Three nets for every home kicks of new anti malaria drive in Sierra Leone
Freetown, Sierra Leone, 1 December 2010 – An effort aimed at putting treated mosquito nets in every home in Sierra Leone has been ongoing during the Mother and Child Health Week starting from 26 November 2010.
The $20 million donation aims to reduce malaria related deaths amongst the under fives and involves the distribution of more than 3.2 million Insecticides Treated Bed Nets (LLINs) throughout the country.
"This is fantastic news. This campaign ensures the protection of over 6 million people from the number one killer disease in this country. Mosquito nets are the most effective way of preventing malaria", said WHO Representative in Sierra Leone, Dr Wondimagegnehu Alemu and his colleague, the UNICEF representative in Sierra Leone, Mahimbo Mdoe added: "We advocated very actively for this funding. The nets are vital to tackle the high malaria death rate in Sierra Leone. We are very grateful that the donors made this possible."
The main donors for this initiative are the World Bank, Dfid, the UN Foundation, the IFRC, CARE and United Methodist.
The distribution of more than 3.2 million bed nets will substantially contribute to reducing the malaria related mortality rate and thus help reaching not only the Abuja Rollback Malaria target of Universal Access for LLINs by 2010, but also the Millennium Development Goals.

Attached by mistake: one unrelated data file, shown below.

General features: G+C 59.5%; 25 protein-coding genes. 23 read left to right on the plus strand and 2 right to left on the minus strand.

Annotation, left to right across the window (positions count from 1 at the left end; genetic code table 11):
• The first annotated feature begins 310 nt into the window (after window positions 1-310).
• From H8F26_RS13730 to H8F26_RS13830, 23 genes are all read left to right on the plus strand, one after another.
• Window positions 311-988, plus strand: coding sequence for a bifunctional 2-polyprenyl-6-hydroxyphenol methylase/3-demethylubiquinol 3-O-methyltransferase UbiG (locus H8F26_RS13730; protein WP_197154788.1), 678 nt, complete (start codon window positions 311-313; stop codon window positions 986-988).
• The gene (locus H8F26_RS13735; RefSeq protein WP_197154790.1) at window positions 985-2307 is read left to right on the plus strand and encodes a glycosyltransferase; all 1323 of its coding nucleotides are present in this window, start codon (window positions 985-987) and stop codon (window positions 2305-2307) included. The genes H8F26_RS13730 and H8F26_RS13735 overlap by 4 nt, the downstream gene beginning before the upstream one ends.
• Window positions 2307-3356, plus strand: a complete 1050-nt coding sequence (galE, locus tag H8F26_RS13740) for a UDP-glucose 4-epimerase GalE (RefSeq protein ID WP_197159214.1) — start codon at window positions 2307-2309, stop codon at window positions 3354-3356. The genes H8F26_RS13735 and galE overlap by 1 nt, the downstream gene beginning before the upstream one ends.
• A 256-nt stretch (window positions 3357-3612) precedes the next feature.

Sierra Leone is one of 35 developing countries that account for 98% of deaths caused by malaria worldwide. Most of the victims of the disease are children and pregnant women. Sleeping under mosquito nets that are treated with insecticides can reduce the incidence of malaria episodes by 50%.
With 3.2 million mosquito nets, each and every household throughout the country receives up to 3 nets. The bed nets are being distributed during the ongoing Mother and Child Health Week in November 2010 when families are being provided with a range of health interventions such as the administration of Vitamin A, de-worming tablets and oral polio vaccination to children under five years old.
The Ministry of Health and Sanitation in Sierra Leone and its partners organise this intervention twice a year, in May and November, to reach out to the most vulnerable who might not be able to access a health center.
"Rapid assessment surveys to examine the overall coverage of bed nets are being undertaken by supervisors of the campaign on a daily basis during the campaign. To measure the impact of the intervention a Malaria Rapid Impact Assessment is planned which will compare in-patient figures of different age groups in ten different hospitals before and after the intervention. A post campaign survey to measure ownership, retention and utilization of LLINs distributed during the campaign will also be conducted.
"Our donors have a right to expect that the intervention they funded is properly monitored, and they have a right to know the impact of the activity" Mohamed Daudis Koroma, Deputy Minister of Health and Sanitation said.
"At the same time Monitoring and Evaluation Measures make it easier for us to learn from previous experience and provide more effective interventions in the future."
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